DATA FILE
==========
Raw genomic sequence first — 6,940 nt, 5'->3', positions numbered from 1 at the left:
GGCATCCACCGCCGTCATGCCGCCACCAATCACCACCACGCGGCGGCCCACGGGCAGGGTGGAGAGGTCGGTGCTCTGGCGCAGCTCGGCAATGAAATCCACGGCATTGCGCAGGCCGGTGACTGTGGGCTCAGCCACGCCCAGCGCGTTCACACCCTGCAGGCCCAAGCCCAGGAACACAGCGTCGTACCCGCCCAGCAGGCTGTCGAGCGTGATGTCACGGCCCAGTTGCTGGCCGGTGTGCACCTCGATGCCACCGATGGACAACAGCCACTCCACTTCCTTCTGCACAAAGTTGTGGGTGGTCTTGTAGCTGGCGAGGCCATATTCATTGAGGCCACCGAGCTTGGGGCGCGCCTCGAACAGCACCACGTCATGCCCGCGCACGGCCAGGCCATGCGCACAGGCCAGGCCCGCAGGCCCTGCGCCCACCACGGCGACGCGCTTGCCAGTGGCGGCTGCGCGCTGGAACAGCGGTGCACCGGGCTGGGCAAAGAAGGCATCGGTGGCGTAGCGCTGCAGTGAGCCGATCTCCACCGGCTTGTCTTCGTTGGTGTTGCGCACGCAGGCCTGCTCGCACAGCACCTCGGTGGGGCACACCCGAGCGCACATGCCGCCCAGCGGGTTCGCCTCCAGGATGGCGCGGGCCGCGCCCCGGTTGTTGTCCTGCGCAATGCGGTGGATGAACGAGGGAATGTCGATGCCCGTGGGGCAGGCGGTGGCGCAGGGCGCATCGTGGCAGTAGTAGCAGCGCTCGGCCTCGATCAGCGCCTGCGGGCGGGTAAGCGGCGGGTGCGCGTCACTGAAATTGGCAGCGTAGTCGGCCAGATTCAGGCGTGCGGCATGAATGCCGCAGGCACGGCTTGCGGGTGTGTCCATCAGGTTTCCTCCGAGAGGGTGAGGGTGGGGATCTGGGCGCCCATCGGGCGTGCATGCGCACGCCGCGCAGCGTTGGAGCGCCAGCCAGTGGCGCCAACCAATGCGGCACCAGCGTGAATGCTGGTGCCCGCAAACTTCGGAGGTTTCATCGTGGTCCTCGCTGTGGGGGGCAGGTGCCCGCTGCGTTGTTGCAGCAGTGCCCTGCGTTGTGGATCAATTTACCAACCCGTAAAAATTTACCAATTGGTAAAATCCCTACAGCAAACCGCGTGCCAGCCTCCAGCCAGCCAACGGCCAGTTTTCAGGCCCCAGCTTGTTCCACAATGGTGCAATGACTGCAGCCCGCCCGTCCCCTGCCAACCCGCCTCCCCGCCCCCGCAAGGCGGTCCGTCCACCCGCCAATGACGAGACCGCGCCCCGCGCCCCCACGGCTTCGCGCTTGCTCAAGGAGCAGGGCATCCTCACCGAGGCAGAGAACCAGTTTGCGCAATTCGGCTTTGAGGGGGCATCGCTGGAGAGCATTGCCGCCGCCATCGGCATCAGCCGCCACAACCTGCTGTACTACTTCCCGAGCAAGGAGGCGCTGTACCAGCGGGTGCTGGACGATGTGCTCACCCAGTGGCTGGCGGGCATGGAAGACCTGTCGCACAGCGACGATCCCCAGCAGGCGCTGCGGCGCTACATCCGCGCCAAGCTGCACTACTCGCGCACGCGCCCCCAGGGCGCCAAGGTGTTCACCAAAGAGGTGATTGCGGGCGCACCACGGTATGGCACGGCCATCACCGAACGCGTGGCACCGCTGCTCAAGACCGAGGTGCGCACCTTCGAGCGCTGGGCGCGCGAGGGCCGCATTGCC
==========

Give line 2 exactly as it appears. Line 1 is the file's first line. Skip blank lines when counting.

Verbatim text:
GGCATCCACCGCCGTCATGCCGCCACCAATCACCACCACGCGGCGGCCCACGGGCAGGGTGGAGAGGTCGGTGCTCTGGCGCAGCTCGGCAATGAAATCCACGGCATTGCGCAGGCCGGTGACTGTGGGCTCAGCCACGCCCAGCGCGTTCACACCCTGCAGGCCCAAGCCCAGGAACACAGCGTCGTACCCGCCCAGCAGGCTGTCGAGCGTGATGTCACGGCCCAGTTGCTGGCCGGTGTGCACCTCGATGCCACCGATGGACAACAGCCACTCCACTTCCTTCTGCACAAAGTTGTGGGTGGTCTTGTAGCTGGCGAGGCCATATTCATTGAGGCCACCGAGCTTGGGGCGCGCCTCGAACAGCACCACGTCATGCCCGCGCACGGCCAGGCCATGCGCACAGGCCAGGCCCGCAGGCCCTGCGCCCACCACGGCGACGCGCTTGCCAGTGGCGGCTGCGCGCTGGAACAGCGGTGCACCGGGCTGGGCAAAGAAGGCATCGGTGGCGTAGCGCTGCAGTGAGCCGATCTCCACCGGCTTGTCTTCGTTGGTGTTGCGCACGCAGGCCTGCTCGCACAGCACCTCGGTGGGGCACACCCGAGCGCACATGCCGCCCAGCGGGTTCGCCTCCAGGATGGCGCGGGCCGCGCCCCGGTTGTTGTCCTGCGCAATGCGGTGGATGAACGAGGGAATGTCGATGCCCGTGGGGCAGGCGGTGGCGCAGGGCGCATCGTGGCAGTAGTAGCAGCGCTCGGCCTCGATCAGCGCCTGCGGGCGGGTAAGCGGCGGGTGCGCGTCACTGAAATTGGCAGCGTAGTCGGCCAGATTCAGGCGTGCGGCATGAATGCCGCAGGCACGGCTTGCGGGTGTGTCCATCAGGTTTCCTCCGAGAGGGTGAGGGTGGGGATCTGGGCGCCCATCGGGCGTGCATGCGCACGCCGCGCAGCGTTGGAGCGCCAGCCAGTGGCGCCAACCAATGCGGCACCAGCGTGAATGCTGGTGCCCGCAAACTTCGGAGGTTTCATCGTGGTCCTCGCTGTGGGGGGCAGGTGCCCGCTGCGTTGTTGCAGCAGTGCCCTGCGTTGTGGATCAATTTACCAACCCGTAAAAATTTACCAATTGGTAAAATCCCTACAGCAAACCGCGTGCCAGCCTCCAGCCAGCCAACGGCCAGTTTTCAGGCCCCAGCTTGTTCCACAATGGTGCAATGACTGCAGCCCGCCCGTCCCCTGCCAACCCGCCTCCCCGCCCCCGCAAGGCGGTCCGTCCACCCGCCAATGACGAGACCGCGCCCCGCGCCCCCACGGCTTCGCGCTTGCTCAAGGAGCAGGGCATCCTCACCGAGGCAGAGAACCAGTTTGCGCAATTCGGCTTTGAGGGGGCATCGCTGGAGAGCATTGCCGCCGCCATCGGCATCAGCCGCCACAACCTGCTGTACTACTTCCCGAGCAAGGAGGCGCTGTACCAGCGGGTGCTGGACGATGTGCTCACCCAGTGGCTGGCGGGCATGGAAGACCTGTCGCACAGCGACGATCCCCAGCAGGCGCTGCGGCGCTACATCCGCGCCAAGCTGCACTACTCGCGCACGCGCCCCCAGGGCGCCAAGGTGTTCACCAAAGAGGTGATTGCGGGCGCACCACGGTATGGCACGGCCATCACCGAACGCGTGGCACCGCTGCTCAAGACCGAGGTGCGCACCTTCGAGCGCTGGGCGCGCGAGGGCCGCATTGCC